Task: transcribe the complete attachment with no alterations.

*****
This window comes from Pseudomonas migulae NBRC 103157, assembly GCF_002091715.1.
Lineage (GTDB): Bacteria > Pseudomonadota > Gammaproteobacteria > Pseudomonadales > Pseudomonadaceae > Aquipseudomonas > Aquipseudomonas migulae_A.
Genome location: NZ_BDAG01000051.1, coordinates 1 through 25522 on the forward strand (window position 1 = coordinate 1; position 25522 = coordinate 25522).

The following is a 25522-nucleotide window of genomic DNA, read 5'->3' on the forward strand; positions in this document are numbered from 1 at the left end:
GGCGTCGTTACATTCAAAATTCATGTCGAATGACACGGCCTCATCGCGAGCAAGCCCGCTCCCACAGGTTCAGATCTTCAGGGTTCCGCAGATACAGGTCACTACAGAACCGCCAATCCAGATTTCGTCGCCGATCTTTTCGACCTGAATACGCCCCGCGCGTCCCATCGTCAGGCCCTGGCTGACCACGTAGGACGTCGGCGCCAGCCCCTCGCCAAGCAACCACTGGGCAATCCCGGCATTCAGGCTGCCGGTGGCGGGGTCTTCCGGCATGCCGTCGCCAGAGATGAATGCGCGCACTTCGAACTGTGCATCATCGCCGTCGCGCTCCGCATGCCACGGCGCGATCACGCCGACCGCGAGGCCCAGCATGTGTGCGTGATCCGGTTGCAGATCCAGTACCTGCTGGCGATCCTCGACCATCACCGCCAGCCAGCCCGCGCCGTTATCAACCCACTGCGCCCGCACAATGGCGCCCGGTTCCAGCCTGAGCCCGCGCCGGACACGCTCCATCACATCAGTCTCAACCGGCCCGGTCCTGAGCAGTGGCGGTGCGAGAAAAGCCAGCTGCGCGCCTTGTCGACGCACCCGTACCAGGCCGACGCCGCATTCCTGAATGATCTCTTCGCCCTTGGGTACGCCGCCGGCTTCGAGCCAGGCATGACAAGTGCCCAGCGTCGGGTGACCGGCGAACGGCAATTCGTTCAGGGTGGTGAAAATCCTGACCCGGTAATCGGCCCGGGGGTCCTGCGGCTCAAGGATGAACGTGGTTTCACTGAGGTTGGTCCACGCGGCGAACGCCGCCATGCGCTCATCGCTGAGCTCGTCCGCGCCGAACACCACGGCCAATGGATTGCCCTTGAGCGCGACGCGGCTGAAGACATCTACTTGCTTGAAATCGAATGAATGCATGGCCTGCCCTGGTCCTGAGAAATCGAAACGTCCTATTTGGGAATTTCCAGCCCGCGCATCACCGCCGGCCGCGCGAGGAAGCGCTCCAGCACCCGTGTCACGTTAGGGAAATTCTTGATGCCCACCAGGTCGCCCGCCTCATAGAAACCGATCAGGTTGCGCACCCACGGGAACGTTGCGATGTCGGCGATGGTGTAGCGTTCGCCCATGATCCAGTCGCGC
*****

This window comes from Pseudomonas migulae NBRC 103157, assembly GCF_002091715.1.
Lineage (GTDB): Bacteria > Pseudomonadota > Gammaproteobacteria > Pseudomonadales > Pseudomonadaceae > Aquipseudomonas > Aquipseudomonas migulae_A.
Genome location: NZ_BDAG01000051.1, coordinates 1 through 25522 on the forward strand (window position 1 = coordinate 1; position 25522 = coordinate 25522).

The following is a 25522-nucleotide window of genomic DNA, read 5'->3' on the forward strand; positions in this document are numbered from 1 at the left end:
GGCGTCGTTACATTCAAAATTCATGTCGAATGACACGGCCTCATCGCGAGCAAGCCCGCTCCCACAGGTTCAGATCTTCAGGGTTCCGCAGATACAGGTCACTACAGAACCGCCAATCCAGATTTCGTCGCCGATCTTTTCGACCTGAATACGCCCCGCGCGTCCCATCGTCAGGCCCTGGCTGACCACGTAGGACGTCGGCGCCAGCCCCTCGCCAAGCAACCACTGGGCAATCCCGGCATTCAGGCTGCCGGTGGCGGGGTCTTCCGGCATGCCGTCGCCAGAGATGAATGCGCGCACTTCGAACTGTGCATCATCGCCGTCGCGCTCCGCATGCCACGGCGCGATCACGCCGACCGCGAGGCCCAGCATGTGTGCGTGATCCGGTTGCAGATCCAGTACCTGCTGGCGATCCTCGACCATCACCGCCAGCCAGCCCGCGCCGTTATCAACCCACTGCGCCCGCACAATGGCGCCCGGTTCCAGCCTGAGCCCGCGCCGGACACGCTCCATCACATCAGTCTCAACCGGCCCGGTCCTGAGCAGTGGCGGTGCGAGAAAAGCCAGCTGCGCGCCTTGTCGACGCACCCGTACCAGGCCGACGCCGCATTCCTGAATGATCTCTTCGCCCTTGGGTACGCCGCCGGCTTCGAGCCAGGCATGACAAGTGCCCAGCGTCGGGTGACCGGCGAACGGCAATTCGTTCAGGGTGGTGAAAATCCTGACCCGGTAATCGGCCCGGGGGTCCTGCGGCTCAAGGATGAACGTGGTTTCACTGAGGTTGGTCCACGCGGCGAACGCCGCCATGCGCTCATCGCTGAGCTCGTCCGCGCCGAACACCACGGCCAATGGATTGCCCTTGAGCGCGACGCGGCTGAAGACATCTACTTGCTTGAAATCGAATGAATGCATGGCCTGCCCTGGTCCTGAGAAATCGAAACGTCCTATTTGGGAATTTCCAGCCCGCGCATCACCGCCGGCCGCGCGAGGAAGCGCTCCAGCACCCGTGTCACGTTAGGGAAATTCTTGATGCCCACCAGGTCGCCCGCCTCATAGAAACCGATCAGGTTGCGCACCCACGGGAACGTTGCGATGTCGGCGATGGTGTAGCGTTCGCCCATGATCCAGTCGCGC